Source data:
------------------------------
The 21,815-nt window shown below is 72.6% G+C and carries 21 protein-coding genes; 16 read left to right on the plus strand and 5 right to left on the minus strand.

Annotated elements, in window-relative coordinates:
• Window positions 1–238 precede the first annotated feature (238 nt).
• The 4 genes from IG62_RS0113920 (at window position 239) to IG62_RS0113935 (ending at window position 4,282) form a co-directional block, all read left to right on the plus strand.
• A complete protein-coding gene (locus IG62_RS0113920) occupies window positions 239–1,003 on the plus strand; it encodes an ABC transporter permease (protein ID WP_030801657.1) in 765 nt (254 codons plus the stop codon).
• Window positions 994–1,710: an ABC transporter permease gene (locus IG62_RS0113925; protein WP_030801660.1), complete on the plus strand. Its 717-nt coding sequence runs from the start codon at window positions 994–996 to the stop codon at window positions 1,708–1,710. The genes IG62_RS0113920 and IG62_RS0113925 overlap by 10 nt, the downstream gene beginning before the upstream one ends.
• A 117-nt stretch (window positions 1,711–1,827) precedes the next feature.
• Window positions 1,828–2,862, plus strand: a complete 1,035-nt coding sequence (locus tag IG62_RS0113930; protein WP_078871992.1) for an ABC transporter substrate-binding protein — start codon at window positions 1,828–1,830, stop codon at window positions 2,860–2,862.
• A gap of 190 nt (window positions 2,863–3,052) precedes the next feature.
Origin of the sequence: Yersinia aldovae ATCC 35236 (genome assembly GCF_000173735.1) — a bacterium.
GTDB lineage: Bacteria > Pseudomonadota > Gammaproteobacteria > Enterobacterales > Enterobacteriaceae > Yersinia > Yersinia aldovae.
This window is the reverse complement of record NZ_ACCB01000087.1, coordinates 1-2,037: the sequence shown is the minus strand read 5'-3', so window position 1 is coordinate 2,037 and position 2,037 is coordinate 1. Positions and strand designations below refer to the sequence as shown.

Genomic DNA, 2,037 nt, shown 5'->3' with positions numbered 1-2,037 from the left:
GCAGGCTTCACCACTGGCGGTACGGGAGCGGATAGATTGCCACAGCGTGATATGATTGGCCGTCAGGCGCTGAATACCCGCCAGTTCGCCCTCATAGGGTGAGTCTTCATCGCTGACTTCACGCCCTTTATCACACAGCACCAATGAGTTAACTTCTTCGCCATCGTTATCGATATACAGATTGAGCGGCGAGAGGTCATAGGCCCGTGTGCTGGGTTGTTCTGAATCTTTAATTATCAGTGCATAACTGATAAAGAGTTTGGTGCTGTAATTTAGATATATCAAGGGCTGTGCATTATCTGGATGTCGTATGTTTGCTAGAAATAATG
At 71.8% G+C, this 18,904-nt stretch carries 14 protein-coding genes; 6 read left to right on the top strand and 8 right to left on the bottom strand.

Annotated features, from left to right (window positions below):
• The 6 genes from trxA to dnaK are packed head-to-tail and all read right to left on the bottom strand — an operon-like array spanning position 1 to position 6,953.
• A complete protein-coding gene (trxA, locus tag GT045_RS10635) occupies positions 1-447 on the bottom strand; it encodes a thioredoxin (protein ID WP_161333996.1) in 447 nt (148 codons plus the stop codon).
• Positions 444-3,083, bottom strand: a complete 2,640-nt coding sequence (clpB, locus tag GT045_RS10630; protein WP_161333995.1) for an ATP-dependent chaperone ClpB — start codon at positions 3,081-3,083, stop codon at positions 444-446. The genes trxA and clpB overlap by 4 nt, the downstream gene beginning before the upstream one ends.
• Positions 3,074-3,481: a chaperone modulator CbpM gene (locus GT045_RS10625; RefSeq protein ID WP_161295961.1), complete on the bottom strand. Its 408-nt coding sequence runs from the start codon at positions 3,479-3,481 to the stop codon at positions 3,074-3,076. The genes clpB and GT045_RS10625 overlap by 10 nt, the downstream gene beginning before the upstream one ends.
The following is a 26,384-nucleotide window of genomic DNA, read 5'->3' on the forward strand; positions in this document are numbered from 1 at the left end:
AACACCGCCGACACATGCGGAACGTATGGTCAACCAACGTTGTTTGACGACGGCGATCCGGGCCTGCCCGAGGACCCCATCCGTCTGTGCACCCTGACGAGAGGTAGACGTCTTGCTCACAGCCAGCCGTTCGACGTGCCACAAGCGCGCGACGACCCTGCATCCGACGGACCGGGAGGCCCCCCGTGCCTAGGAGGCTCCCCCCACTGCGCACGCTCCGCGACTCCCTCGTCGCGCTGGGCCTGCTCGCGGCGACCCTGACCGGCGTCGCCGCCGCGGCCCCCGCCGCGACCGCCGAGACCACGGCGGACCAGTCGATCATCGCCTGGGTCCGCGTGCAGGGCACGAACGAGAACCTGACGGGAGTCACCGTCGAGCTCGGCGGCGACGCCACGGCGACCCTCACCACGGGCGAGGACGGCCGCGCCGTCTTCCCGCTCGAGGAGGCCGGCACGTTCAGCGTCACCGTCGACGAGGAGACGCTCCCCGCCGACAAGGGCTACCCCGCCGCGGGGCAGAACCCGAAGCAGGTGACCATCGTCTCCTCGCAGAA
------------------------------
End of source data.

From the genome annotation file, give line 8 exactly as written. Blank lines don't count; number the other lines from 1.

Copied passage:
• Window positions 1,828–2,862, plus strand: a complete 1,035-nt coding sequence (locus tag IG62_RS0113930; protein WP_078871992.1) for an ABC transporter substrate-binding protein — start codon at window positions 1,828–1,830, stop codon at window positions 2,860–2,862.